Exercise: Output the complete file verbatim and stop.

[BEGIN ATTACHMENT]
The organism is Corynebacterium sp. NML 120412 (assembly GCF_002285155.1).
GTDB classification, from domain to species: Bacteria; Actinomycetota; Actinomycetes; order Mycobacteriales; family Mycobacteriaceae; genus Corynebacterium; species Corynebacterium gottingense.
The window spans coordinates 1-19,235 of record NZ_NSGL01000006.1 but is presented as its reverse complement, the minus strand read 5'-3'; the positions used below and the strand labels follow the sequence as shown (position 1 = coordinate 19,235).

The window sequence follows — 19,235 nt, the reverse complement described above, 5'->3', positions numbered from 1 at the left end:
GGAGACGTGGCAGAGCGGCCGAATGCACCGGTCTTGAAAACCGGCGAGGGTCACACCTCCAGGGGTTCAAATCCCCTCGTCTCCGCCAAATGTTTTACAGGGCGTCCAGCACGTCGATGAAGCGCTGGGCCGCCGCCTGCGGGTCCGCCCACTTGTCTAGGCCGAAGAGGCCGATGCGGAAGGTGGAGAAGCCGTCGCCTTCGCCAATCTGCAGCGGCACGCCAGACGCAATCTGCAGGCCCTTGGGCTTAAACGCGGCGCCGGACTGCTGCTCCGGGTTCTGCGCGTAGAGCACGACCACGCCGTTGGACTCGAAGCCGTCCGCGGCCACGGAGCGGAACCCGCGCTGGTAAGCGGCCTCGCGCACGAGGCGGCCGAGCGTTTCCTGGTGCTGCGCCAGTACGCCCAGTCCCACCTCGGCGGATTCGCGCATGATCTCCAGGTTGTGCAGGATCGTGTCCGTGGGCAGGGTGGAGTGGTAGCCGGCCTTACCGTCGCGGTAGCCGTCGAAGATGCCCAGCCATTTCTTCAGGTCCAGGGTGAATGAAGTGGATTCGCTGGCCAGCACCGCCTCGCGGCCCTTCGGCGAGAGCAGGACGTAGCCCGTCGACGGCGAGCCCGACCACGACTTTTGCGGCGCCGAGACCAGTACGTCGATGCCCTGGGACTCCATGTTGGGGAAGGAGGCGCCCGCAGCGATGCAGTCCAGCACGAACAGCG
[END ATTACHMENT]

The organism is Corynebacterium sp. NML 120412 (assembly GCF_002285155.1).
GTDB classification, from domain to species: Bacteria; Actinomycetota; Actinomycetes; order Mycobacteriales; family Mycobacteriaceae; genus Corynebacterium; species Corynebacterium gottingense.
The window spans coordinates 1-19,235 of record NZ_NSGL01000006.1 but is presented as its reverse complement, the minus strand read 5'-3'; the positions used below and the strand labels follow the sequence as shown (position 1 = coordinate 19,235).

The window sequence follows — 19,235 nt, the reverse complement described above, 5'->3', positions numbered from 1 at the left end:
GGAGACGTGGCAGAGCGGCCGAATGCACCGGTCTTGAAAACCGGCGAGGGTCACACCTCCAGGGGTTCAAATCCCCTCGTCTCCGCCAAATGTTTTACAGGGCGTCCAGCACGTCGATGAAGCGCTGGGCCGCCGCCTGCGGGTCCGCCCACTTGTCTAGGCCGAAGAGGCCGATGCGGAAGGTGGAGAAGCCGTCGCCTTCGCCAATCTGCAGCGGCACGCCAGACGCAATCTGCAGGCCCTTGGGCTTAAACGCGGCGCCGGACTGCTGCTCCGGGTTCTGCGCGTAGAGCACGACCACGCCGTTGGACTCGAAGCCGTCCGCGGCCACGGAGCGGAACCCGCGCTGGTAAGCGGCCTCGCGCACGAGGCGGCCGAGCGTTTCCTGGTGCTGCGCCAGTACGCCCAGTCCCACCTCGGCGGATTCGCGCATGATCTCCAGGTTGTGCAGGATCGTGTCCGTGGGCAGGGTGGAGTGGTAGCCGGCCTTACCGTCGCGGTAGCCGTCGAAGATGCCCAGCCATTTCTTCAGGTCCAGGGTGAATGAAGTGGATTCGCTGGCCAGCACCGCCTCGCGGCCCTTCGGCGAGAGCAGGACGTAGCCCGTCGACGGCGAGCCCGACCACGACTTTTGCGGCGCCGAGACCAGTACGTCGATGCCCTGGGACTCCATGTTGGGGAAGGAGGCGCCCGCAGCGATGCAGTCCAGCACGAACAGCG